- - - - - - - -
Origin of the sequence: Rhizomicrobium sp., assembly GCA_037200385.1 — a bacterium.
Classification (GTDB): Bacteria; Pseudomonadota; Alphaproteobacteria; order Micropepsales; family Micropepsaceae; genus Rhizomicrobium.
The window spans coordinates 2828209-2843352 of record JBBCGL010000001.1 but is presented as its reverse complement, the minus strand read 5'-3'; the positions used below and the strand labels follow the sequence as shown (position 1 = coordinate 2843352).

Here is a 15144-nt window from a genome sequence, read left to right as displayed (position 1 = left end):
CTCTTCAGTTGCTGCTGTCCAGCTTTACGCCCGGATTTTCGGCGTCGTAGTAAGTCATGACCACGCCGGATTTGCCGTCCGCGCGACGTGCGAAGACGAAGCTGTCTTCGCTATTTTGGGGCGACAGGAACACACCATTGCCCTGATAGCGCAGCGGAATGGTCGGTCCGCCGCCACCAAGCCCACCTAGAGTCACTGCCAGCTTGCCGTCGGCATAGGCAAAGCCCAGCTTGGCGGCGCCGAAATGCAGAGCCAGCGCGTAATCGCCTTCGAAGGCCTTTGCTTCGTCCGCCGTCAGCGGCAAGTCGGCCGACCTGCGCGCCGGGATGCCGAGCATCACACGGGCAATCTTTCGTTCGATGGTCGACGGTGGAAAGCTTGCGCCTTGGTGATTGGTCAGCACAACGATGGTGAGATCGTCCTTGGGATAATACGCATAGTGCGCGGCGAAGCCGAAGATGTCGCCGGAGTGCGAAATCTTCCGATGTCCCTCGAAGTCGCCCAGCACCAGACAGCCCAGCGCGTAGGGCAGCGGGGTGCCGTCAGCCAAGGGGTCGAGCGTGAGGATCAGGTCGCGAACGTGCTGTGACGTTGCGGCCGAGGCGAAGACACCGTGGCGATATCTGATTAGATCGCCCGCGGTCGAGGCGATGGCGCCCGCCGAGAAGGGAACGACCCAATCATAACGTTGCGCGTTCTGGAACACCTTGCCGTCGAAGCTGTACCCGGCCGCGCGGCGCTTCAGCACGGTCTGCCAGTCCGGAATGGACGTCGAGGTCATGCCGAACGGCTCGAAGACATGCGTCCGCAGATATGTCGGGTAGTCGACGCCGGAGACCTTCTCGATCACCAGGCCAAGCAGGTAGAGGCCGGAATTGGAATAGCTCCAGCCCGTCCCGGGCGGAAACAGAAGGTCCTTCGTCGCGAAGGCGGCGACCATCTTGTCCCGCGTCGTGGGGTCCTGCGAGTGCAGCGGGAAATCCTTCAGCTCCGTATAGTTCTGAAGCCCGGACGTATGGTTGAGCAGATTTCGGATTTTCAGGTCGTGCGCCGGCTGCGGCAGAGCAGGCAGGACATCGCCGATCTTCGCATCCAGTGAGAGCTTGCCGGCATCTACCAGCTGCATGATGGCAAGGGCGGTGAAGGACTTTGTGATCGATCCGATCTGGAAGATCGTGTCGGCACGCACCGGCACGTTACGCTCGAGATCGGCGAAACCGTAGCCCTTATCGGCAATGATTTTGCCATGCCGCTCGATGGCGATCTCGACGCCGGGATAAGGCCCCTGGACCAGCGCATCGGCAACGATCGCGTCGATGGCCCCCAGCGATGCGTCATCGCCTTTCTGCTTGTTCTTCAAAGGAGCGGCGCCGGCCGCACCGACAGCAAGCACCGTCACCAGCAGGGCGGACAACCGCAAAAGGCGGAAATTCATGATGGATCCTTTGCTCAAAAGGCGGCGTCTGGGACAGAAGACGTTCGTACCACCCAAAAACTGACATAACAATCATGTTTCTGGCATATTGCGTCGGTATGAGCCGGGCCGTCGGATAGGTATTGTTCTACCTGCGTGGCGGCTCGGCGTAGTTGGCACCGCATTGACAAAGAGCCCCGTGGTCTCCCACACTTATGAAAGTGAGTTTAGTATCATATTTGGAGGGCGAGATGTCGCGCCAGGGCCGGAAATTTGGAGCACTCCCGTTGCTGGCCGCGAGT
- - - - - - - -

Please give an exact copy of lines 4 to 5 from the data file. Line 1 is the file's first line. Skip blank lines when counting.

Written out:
Here is a 15144-nt window from a genome sequence, read left to right as displayed (position 1 = left end):
CTCTTCAGTTGCTGCTGTCCAGCTTTACGCCCGGATTTTCGGCGTCGTAGTAAGTCATGACCACGCCGGATTTGCCGTCCGCGCGACGTGCGAAGACGAAGCTGTCTTCGCTATTTTGGGGCGACAGGAACACACCATTGCCCTGATAGCGCAGCGGAATGGTCGGTCCGCCGCCACCAAGCCCACCTAGAGTCACTGCCAGCTTGCCGTCGGCATAGGCAAAGCCCAGCTTGGCGGCGCCGAAATGCAGAGCCAGCGCGTAATCGCCTTCGAAGGCCTTTGCTTCGTCCGCCGTCAGCGGCAAGTCGGCCGACCTGCGCGCCGGGATGCCGAGCATCACACGGGCAATCTTTCGTTCGATGGTCGACGGTGGAAAGCTTGCGCCTTGGTGATTGGTCAGCACAACGATGGTGAGATCGTCCTTGGGATAATACGCATAGTGCGCGGCGAAGCCGAAGATGTCGCCGGAGTGCGAAATCTTCCGATGTCCCTCGAAGTCGCCCAGCACCAGACAGCCCAGCGCGTAGGGCAGCGGGGTGCCGTCAGCCAAGGGGTCGAGCGTGAGGATCAGGTCGCGAACGTGCTGTGACGTTGCGGCCGAGGCGAAGACACCGTGGCGATATCTGATTAGATCGCCCGCGGTCGAGGCGATGGCGCCCGCCGAGAAGGGAACGACCCAATCATAACGTTGCGCGTTCTGGAACACCTTGCCGTCGAAGCTGTACCCGGCCGCGCGGCGCTTCAGCACGGTCTGCCAGTCCGGAATGGACGTCGAGGTCATGCCGAACGGCTCGAAGACATGCGTCCGCAGATATGTCGGGTAGTCGACGCCGGAGACCTTCTCGATCACCAGGCCAAGCAGGTAGAGGCCGGAATTGGAATAGCTCCAGCCCGTCCCGGGCGGAAACAGAAGGTCCTTCGTCGCGAAGGCGGCGACCATCTTGTCCCGCGTCGTGGGGTCCTGCGAGTGCAGCGGGAAATCCTTCAGCTCCGTATAGTTCTGAAGCCCGGACGTATGGTTGAGCAGATTTCGGATTTTCAGGTCGTGCGCCGGCTGCGGCAGAGCAGGCAGGACATCGCCGATCTTCGCATCCAGTGAGAGCTTGCCGGCATCTACCAGCTGCATGATGGCAAGGGCGGTGAAGGACTTTGTGATCGATCCGATCTGGAAGATCGTGTCGGCACGCACCGGCACGTTACGCTCGAGATCGGCGAAACCGTAGCCCTTATCGGCAATGATTTTGCCATGCCGCTCGATGGCGATCTCGACGCCGGGATAAGGCCCCTGGACCAGCGCATCGGCAACGATCGCGTCGATGGCCCCCAGCGATGCGTCATCGCCTTTCTGCTTGTTCTTCAAAGGAGCGGCGCCGGCCGCACCGACAGCAAGCACCGTCACCAGCAGGGCGGACAACCGCAAAAGGCGGAAATTCATGATGGATCCTTTGCTCAAAAGGCGGCGTCTGGGACAGAAGACGTTCGTACCACCCAAAAACTGACATAACAATCATGTTTCTGGCATATTGCGTCGGTATGAGCCGGGCCGTCGGATAGGTATTGTTCTACCTGCGTGGCGGCTCGGCGTAGTTGGCACCGCATTGACAAAGAGCCCCGTGGTCTCCCACACTTATGAAAGTGAGTTTAGTATCATATTTGGAGGGCGAGATGTCGCGCCAGGGCCGGAAATTTGGAGCACTCCCGTTGCTGGCCGCGAGT